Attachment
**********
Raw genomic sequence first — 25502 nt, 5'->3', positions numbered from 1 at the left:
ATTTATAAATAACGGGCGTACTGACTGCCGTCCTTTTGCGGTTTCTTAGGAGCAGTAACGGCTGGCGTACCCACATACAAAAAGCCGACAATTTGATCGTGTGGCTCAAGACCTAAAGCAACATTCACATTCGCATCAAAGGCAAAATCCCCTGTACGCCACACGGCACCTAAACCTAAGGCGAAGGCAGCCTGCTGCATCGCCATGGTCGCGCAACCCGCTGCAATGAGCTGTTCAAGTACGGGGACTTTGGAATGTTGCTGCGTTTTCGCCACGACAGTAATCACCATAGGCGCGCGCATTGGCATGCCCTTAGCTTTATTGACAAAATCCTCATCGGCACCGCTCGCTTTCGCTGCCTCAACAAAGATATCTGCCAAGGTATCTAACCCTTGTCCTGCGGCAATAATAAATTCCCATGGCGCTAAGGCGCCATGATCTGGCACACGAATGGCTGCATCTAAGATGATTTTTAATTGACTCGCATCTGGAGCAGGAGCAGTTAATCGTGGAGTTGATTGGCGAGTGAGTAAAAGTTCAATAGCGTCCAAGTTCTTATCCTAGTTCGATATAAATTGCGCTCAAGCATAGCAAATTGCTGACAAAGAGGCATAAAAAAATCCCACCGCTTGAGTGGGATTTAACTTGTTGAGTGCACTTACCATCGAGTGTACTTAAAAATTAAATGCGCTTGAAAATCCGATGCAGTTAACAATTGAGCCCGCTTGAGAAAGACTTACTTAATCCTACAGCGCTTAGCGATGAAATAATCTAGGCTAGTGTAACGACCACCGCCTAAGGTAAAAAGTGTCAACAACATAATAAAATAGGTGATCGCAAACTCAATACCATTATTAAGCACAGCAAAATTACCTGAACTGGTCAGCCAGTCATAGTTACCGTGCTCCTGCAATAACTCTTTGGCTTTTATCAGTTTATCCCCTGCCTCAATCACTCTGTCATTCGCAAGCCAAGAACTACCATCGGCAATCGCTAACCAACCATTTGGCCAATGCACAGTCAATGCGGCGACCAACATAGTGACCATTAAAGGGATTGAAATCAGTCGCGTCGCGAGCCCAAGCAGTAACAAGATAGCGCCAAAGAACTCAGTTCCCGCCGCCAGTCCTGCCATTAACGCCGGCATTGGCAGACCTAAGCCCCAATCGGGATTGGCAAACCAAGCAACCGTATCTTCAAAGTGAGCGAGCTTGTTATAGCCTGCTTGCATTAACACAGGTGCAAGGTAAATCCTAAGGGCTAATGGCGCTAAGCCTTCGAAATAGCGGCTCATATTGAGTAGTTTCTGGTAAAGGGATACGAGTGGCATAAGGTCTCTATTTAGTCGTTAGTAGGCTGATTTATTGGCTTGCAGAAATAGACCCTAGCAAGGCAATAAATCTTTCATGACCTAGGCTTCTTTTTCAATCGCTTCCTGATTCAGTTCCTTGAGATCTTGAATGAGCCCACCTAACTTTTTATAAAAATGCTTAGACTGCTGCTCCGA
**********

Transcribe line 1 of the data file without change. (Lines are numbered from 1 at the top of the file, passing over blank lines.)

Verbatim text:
Raw genomic sequence first — 25502 nt, 5'->3', positions numbered from 1 at the left: